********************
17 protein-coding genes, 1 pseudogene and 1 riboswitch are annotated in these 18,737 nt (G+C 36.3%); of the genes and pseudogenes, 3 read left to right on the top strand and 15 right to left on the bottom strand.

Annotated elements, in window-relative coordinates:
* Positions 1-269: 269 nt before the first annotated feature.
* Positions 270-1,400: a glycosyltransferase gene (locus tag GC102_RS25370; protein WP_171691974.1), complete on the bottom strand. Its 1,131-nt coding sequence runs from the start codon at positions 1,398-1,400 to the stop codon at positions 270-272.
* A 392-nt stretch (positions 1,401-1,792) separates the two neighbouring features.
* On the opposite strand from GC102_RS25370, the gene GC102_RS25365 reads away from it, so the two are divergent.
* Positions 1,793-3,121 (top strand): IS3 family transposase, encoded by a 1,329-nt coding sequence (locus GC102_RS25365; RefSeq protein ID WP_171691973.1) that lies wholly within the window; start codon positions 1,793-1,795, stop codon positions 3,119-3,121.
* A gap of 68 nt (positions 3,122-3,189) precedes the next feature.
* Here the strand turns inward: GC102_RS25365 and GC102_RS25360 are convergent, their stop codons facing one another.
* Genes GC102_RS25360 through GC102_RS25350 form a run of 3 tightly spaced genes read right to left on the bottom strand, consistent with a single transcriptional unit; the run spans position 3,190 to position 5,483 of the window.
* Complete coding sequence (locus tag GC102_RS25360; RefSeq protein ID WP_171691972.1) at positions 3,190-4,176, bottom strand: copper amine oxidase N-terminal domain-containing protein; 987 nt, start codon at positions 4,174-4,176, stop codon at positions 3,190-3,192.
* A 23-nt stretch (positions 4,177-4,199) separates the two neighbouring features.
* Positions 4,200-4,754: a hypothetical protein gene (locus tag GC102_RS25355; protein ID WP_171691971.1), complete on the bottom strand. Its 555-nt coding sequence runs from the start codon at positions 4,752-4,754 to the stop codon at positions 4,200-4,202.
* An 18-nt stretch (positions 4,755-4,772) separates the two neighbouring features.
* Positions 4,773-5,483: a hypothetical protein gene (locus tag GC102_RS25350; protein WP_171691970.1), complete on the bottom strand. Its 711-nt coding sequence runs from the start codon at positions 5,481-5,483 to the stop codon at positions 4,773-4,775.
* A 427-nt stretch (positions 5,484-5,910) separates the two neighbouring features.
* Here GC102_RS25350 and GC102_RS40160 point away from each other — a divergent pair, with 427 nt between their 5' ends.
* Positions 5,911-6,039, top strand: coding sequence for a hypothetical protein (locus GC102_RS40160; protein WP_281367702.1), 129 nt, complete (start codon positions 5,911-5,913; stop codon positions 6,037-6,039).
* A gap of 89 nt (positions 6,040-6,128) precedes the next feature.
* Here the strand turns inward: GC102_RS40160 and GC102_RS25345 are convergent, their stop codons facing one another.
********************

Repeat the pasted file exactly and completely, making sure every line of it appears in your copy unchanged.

17 protein-coding genes, 1 pseudogene and 1 riboswitch are annotated in these 18,737 nt (G+C 36.3%); of the genes and pseudogenes, 3 read left to right on the top strand and 15 right to left on the bottom strand.

Annotated elements, in window-relative coordinates:
* Positions 1-269: 269 nt before the first annotated feature.
* Positions 270-1,400: a glycosyltransferase gene (locus tag GC102_RS25370; protein WP_171691974.1), complete on the bottom strand. Its 1,131-nt coding sequence runs from the start codon at positions 1,398-1,400 to the stop codon at positions 270-272.
* A 392-nt stretch (positions 1,401-1,792) separates the two neighbouring features.
* On the opposite strand from GC102_RS25370, the gene GC102_RS25365 reads away from it, so the two are divergent.
* Positions 1,793-3,121 (top strand): IS3 family transposase, encoded by a 1,329-nt coding sequence (locus GC102_RS25365; RefSeq protein ID WP_171691973.1) that lies wholly within the window; start codon positions 1,793-1,795, stop codon positions 3,119-3,121.
* A gap of 68 nt (positions 3,122-3,189) precedes the next feature.
* Here the strand turns inward: GC102_RS25365 and GC102_RS25360 are convergent, their stop codons facing one another.
* Genes GC102_RS25360 through GC102_RS25350 form a run of 3 tightly spaced genes read right to left on the bottom strand, consistent with a single transcriptional unit; the run spans position 3,190 to position 5,483 of the window.
* Complete coding sequence (locus tag GC102_RS25360; RefSeq protein ID WP_171691972.1) at positions 3,190-4,176, bottom strand: copper amine oxidase N-terminal domain-containing protein; 987 nt, start codon at positions 4,174-4,176, stop codon at positions 3,190-3,192.
* A 23-nt stretch (positions 4,177-4,199) separates the two neighbouring features.
* Positions 4,200-4,754: a hypothetical protein gene (locus tag GC102_RS25355; protein ID WP_171691971.1), complete on the bottom strand. Its 555-nt coding sequence runs from the start codon at positions 4,752-4,754 to the stop codon at positions 4,200-4,202.
* An 18-nt stretch (positions 4,755-4,772) separates the two neighbouring features.
* Positions 4,773-5,483: a hypothetical protein gene (locus tag GC102_RS25350; protein WP_171691970.1), complete on the bottom strand. Its 711-nt coding sequence runs from the start codon at positions 5,481-5,483 to the stop codon at positions 4,773-4,775.
* A 427-nt stretch (positions 5,484-5,910) separates the two neighbouring features.
* Here GC102_RS25350 and GC102_RS40160 point away from each other — a divergent pair, with 427 nt between their 5' ends.
* Positions 5,911-6,039, top strand: coding sequence for a hypothetical protein (locus GC102_RS40160; protein WP_281367702.1), 129 nt, complete (start codon positions 5,911-5,913; stop codon positions 6,037-6,039).
* A gap of 89 nt (positions 6,040-6,128) precedes the next feature.
* Here the strand turns inward: GC102_RS40160 and GC102_RS25345 are convergent, their stop codons facing one another.